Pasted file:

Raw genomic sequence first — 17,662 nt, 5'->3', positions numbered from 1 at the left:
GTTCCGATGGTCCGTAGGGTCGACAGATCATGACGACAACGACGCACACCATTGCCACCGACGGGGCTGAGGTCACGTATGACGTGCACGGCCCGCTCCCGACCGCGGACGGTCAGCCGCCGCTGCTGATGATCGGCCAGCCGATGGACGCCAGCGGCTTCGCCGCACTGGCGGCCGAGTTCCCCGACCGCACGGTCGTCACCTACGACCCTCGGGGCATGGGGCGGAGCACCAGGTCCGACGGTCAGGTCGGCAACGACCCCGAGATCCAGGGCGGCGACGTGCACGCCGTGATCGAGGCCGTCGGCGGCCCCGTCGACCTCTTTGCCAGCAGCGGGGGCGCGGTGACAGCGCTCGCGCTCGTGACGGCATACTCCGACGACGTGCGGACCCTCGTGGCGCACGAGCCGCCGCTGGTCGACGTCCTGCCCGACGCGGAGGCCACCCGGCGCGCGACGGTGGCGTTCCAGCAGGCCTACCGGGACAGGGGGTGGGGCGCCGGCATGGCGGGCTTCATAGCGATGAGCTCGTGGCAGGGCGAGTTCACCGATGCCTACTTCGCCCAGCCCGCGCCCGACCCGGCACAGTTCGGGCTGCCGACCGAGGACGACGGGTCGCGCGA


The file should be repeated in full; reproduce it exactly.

Raw genomic sequence first — 17,662 nt, 5'->3', positions numbered from 1 at the left:
GTTCCGATGGTCCGTAGGGTCGACAGATCATGACGACAACGACGCACACCATTGCCACCGACGGGGCTGAGGTCACGTATGACGTGCACGGCCCGCTCCCGACCGCGGACGGTCAGCCGCCGCTGCTGATGATCGGCCAGCCGATGGACGCCAGCGGCTTCGCCGCACTGGCGGCCGAGTTCCCCGACCGCACGGTCGTCACCTACGACCCTCGGGGCATGGGGCGGAGCACCAGGTCCGACGGTCAGGTCGGCAACGACCCCGAGATCCAGGGCGGCGACGTGCACGCCGTGATCGAGGCCGTCGGCGGCCCCGTCGACCTCTTTGCCAGCAGCGGGGGCGCGGTGACAGCGCTCGCGCTCGTGACGGCATACTCCGACGACGTGCGGACCCTCGTGGCGCACGAGCCGCCGCTGGTCGACGTCCTGCCCGACGCGGAGGCCACCCGGCGCGCGACGGTGGCGTTCCAGCAGGCCTACCGGGACAGGGGGTGGGGCGCCGGCATGGCGGGCTTCATAGCGATGAGCTCGTGGCAGGGCGAGTTCACCGATGCCTACTTCGCCCAGCCCGCGCCCGACCCGGCACAGTTCGGGCTGCCGACCGAGGACGACGGGTCGCGCGA